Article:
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The common wisdom is that text messaging, e-mails, and video games are among the culprits that drive our sedentary society. We sit while we text one another, we sit while we send e-mails, and we sit while we play video games. We stand for a moment to stretch the tightness out of our legs from all that sitting, and then we sit some more.
Many of those who sit and research the effects of all this sitting believe that text messaging, e-mailing, and playing video games are as responsible as television for the downgrade in our general health and the expansion of our waistlines. If you doubt this, then pull up a chair this evening and look it up on the Internet.
If your research has confirmed the contentions about text messaging, e-mails, and video games, then you might also like to know that cell phones can do all of those.
Cell Phone Trouble and How to Get Into It Researchers began to take interest in the connection between cell phone use and genera...
Back pain happens. Even though the pain is constant, sometimes life just has to move on. Because life is an Olympic event , staying fit is the best way to stay healthy. But how does one safely exercise with a pain in the back? Some may say that such a feat is impossible without causing further injury or worsening pain. Others have found that by following some simple rules, exercising despite chronic low back pain is possible.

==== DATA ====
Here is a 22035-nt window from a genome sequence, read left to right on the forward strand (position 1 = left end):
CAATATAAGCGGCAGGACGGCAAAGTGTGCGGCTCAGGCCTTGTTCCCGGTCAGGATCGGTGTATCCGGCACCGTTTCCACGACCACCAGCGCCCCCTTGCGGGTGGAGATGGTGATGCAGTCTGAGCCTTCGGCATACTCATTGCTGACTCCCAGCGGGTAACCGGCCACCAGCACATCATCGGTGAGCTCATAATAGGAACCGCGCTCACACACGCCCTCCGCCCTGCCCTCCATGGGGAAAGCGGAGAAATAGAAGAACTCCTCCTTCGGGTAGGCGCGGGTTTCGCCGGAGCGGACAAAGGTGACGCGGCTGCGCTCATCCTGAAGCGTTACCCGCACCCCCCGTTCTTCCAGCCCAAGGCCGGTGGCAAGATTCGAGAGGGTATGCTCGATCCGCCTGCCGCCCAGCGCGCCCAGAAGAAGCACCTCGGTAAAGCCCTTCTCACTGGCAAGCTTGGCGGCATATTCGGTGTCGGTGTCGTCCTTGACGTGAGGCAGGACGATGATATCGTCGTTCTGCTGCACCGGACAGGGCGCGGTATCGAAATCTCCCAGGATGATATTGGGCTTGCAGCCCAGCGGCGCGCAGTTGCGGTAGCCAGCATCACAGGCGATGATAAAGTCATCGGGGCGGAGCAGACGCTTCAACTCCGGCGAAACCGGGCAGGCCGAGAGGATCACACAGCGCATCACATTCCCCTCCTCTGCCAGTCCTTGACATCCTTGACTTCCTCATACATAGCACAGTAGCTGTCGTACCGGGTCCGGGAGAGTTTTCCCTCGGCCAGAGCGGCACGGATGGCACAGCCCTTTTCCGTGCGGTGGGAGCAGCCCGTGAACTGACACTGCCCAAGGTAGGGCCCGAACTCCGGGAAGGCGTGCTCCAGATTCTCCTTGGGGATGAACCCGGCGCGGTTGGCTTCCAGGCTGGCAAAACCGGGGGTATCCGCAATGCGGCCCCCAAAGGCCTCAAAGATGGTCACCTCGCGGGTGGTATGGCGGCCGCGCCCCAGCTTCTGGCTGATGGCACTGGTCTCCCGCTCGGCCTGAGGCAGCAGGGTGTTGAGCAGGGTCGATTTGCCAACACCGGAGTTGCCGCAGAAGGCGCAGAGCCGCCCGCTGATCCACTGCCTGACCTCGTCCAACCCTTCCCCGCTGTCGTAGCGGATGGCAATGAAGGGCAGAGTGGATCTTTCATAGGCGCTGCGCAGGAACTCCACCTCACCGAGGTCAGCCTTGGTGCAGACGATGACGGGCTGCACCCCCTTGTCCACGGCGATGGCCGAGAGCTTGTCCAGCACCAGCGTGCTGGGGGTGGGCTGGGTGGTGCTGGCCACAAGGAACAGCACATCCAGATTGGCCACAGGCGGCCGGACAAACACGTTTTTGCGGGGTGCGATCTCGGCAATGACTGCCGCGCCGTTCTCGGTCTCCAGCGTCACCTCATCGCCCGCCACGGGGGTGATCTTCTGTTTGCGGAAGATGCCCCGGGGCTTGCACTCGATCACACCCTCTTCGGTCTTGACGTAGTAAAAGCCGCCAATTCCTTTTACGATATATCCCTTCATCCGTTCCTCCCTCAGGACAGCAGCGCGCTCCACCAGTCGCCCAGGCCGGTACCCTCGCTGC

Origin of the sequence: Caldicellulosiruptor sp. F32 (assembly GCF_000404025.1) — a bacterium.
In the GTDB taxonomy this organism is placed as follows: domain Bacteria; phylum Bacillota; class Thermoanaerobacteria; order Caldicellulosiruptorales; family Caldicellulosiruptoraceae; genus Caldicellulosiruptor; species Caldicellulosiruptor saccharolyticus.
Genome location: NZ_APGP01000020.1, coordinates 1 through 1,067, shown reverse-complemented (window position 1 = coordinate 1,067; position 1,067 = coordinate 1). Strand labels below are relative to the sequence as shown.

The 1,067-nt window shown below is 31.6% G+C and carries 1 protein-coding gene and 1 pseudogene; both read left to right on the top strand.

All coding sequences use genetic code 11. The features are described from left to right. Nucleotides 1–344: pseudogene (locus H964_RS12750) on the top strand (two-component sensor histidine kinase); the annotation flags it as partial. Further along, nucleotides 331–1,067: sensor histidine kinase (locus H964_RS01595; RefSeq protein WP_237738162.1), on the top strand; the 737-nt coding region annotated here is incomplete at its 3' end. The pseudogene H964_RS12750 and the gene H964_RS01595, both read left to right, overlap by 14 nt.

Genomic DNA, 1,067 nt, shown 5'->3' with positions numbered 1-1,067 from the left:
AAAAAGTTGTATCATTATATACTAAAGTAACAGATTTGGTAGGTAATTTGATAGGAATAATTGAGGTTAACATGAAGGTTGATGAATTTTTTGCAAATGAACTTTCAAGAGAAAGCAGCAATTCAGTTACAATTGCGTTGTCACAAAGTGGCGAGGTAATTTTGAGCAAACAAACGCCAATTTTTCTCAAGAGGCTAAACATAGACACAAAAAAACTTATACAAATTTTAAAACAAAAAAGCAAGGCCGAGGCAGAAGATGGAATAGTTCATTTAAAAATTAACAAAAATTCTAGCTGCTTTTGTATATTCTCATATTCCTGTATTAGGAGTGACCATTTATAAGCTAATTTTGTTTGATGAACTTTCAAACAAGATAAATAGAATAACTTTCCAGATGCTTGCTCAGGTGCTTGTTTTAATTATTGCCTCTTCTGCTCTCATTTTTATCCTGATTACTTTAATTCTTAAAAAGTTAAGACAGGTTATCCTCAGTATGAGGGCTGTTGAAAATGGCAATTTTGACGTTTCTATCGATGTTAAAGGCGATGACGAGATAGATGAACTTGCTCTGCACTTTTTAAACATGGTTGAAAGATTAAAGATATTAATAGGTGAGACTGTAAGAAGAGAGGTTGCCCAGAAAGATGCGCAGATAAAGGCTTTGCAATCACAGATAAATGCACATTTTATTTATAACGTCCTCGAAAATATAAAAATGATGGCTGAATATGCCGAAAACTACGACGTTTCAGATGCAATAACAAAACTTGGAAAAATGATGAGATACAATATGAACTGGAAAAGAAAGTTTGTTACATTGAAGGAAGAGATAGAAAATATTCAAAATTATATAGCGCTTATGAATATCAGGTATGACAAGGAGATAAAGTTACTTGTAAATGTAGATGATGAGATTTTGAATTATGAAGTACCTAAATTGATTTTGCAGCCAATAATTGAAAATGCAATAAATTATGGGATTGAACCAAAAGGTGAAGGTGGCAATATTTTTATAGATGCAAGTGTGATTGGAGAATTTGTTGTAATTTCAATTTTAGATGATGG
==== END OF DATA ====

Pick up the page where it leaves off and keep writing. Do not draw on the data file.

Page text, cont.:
Here are ten rules for developing a workout with back pain.
1) All the movement should come from the hips not the back. When exercising on a treadmill, stationary bike or other equipment that uses the legs, one should be mindful to keep the back still while the hip joints do the work. If the lumbar spine gets too involved in the movement of the legs, this is called lumbar compensatory movement because the low back is trying to compensate for the inadequate action in the lower legs. Learning to separate the movement of the lower extremities from...
If I had an episode of lower back pain, am I always going to be more likely to have lower back pain in the future?
It is true that once you have an episode of lower back pain or shooting leg pain, you are probably more likely to have it in the future - if you do nothing. But you are not going to "do nothing."
I see a lot of patients with lower back pain and shooting leg pain. Once we work together to resolve the pain, a very common question and concern that is raised is whether the pain is likely to return. A typical example is the following: Mr. X comes in with lower back pain that shoots into the right leg all the way to the foot. MRI reveals a herniated disc at L5-S1 level. After an injection, the pain is 90% better. Next, Mr. X starts physical therapy. Six we...
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